11 Milwaukee County communities force bars and restaurants to go to delivery or take-out only

Harbor House, photo courtesy of The Bartolotta Restaurants

When bars and restaurants in 11 Milwaukee County municipalities closed on Monday and early Tuesday morning, it was the last time those businesses would be open for in-house service for the foreseeable future.

The 11 communities, including Milwaukee, South Milwaukee, St. Francis, Bayside, Brown Deer, Cudahy, Fox Point, Glendale, River Hills, Shorewood and Whitefish Bay, issued an emergency order late Monday restricting food and beverage sales to carry-out and delivery service starting at 2:01 a.m. on March 17 in effort to limit the spread of coronavirus or COVID-19.

A number of local restaurants had already transitioned to similar business models by yesterday or had plans to make changes. Local breweries, including Lakefront, Third Space and City Lights, had suspended tours and closed to the public. Good City Brewing had closed its downtown taproom near Fiserv Forum following the suspension of the NBA season. Broken Bat Brewing, which was in the process of transition to a new location, said on Twitter on Monday it had decided to close its Third Ward location for good. The last day had been scheduled for March 21.

In announcing the order, Milwaukee County executive Chris Abele’s office noted it was put in place ahead of St. Patrick’s Day, which usually attracts large groups to bars and restaurants.

“Participating in St. Patrick’s Day activities would make social distancing nearly impossible Social distancing is the paramount strategy for minimizing the spread of COVID-19 in our communities, and Milwaukee County public health officials,” the press release said.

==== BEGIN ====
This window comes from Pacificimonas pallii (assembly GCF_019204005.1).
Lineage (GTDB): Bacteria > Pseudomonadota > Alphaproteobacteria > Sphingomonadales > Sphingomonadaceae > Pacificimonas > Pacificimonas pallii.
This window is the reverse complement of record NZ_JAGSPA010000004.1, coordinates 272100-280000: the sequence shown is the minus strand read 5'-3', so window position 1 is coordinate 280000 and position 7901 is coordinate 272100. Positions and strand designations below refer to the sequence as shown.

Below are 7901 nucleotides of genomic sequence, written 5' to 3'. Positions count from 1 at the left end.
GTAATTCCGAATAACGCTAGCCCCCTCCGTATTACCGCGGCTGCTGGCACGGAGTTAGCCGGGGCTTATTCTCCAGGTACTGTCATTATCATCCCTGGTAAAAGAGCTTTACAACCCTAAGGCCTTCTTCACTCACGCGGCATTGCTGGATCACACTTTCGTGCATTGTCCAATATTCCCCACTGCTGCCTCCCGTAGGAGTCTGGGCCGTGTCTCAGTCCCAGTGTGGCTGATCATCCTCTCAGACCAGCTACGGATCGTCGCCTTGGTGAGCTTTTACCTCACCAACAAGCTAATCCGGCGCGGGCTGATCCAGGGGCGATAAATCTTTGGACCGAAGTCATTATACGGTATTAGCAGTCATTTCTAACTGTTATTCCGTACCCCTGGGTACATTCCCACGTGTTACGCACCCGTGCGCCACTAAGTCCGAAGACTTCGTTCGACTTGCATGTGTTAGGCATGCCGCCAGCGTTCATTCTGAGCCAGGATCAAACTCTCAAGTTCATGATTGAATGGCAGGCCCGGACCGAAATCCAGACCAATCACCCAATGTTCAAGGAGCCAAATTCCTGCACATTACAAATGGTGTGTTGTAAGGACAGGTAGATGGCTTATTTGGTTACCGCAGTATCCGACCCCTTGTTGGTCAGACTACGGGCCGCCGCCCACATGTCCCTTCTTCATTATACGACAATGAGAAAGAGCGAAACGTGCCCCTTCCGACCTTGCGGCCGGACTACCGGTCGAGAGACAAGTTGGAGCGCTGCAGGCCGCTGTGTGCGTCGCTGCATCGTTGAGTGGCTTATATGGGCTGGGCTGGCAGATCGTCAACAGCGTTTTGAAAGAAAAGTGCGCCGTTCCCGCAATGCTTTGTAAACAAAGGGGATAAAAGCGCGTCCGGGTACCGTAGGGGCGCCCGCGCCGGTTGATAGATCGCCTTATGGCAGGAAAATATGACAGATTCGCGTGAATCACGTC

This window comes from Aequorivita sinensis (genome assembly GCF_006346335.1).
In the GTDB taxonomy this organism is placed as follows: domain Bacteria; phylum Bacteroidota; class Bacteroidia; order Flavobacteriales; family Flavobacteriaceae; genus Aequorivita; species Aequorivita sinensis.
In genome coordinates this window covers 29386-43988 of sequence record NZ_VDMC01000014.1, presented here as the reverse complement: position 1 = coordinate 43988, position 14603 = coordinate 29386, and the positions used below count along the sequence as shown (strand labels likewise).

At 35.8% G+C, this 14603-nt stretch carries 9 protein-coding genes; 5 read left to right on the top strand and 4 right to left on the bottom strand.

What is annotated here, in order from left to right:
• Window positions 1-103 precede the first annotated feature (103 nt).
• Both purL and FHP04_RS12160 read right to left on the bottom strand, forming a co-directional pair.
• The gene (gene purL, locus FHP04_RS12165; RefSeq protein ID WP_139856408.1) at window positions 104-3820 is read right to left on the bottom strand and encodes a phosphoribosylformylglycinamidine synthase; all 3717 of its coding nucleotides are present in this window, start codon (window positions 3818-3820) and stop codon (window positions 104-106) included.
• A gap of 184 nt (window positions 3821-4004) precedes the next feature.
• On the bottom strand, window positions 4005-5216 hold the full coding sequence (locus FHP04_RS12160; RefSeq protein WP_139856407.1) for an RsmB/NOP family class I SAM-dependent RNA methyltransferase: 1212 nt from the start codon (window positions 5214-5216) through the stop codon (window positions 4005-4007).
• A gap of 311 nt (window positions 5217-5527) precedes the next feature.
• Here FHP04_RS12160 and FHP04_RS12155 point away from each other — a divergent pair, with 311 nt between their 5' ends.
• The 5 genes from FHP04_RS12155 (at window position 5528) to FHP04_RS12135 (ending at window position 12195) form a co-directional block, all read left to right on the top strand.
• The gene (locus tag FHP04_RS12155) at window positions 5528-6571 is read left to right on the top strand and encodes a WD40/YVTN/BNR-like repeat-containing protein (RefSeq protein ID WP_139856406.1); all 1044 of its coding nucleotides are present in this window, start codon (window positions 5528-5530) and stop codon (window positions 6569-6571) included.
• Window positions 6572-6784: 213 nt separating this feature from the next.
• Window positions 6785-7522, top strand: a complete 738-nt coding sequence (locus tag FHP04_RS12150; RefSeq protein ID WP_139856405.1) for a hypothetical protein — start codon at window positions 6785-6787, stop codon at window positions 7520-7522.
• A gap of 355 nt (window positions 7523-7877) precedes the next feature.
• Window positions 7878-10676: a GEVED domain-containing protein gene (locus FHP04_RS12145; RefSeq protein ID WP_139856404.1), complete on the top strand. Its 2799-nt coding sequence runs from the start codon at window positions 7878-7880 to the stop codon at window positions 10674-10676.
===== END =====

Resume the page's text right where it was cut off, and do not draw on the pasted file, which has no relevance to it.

“Clear and bold actions are needed immediately to stop the spread of COVID-19 and strengthen public health in Milwaukee County, and that means closing our bars and restaurants for now,” the communities said in a statement. “This will be extremely difficult on the family-owned bars, local restaurants and small businesses that make Milwaukee County the best place to call home. We are in unprecedented times, and that calls for unprecedented actions.”

Municipalities not among those listed on the order included Wauwatosa, Franklin, Greenfield and Oak Creek. Several of those communities did have messages posted to their websites highlighting an order by Gov. Tony Evers from earlier Monday limiting mass gatherings to no more than 50 people and requiring restaurants and bars to limit capacity.

The Evers administration said the threshold was set based on guidance from the CDC that called for postponing or canceling large gatherings for eight weeks.

Also on Monday, the Trump administration issued guidelines telling people to avoid gatherings of more than 10 people for the next 15 days.

The guidelines also said places that have community spread of the virus should close bars and restaurants.

According to the latest data from the Wisconsin Department of Health Services, Milwaukee County has 13 cases of COVID-19, the most of any county in the state.

State officials also said Monday they believed Wisconsin had begun experiencing community spread of the virus.

The Milwaukee County order does included exemptions for food service in health care facilities and for weddings and funerals, although those gatherings would still be subject to Evers’ limit of 50 people.

The order also says lines for carry-out “must have an environment where patrons and staff maintain social distancing (six feet away from other people) whenever possible.”

The order does not specify a penalty for breaking the order. State law allows for up to 30 days in jail or a $500 fine for anyone “who willfully violates or obstructs” the execution of state or local ordinances or orders relating to public health.

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Arthur covers banking and finance and the economy at BizTimes while also leading special projects as an associate editor. He spent also five years covering manufacturing at BizTimes. He previously was managing editor at The Waukesha Freeman. He is a graduate of Carroll University and did graduate coursework at Marquette. A native of southeastern Wisconsin, he is also a nationally certified gymnastics judge and enjoys golf on the weekends.

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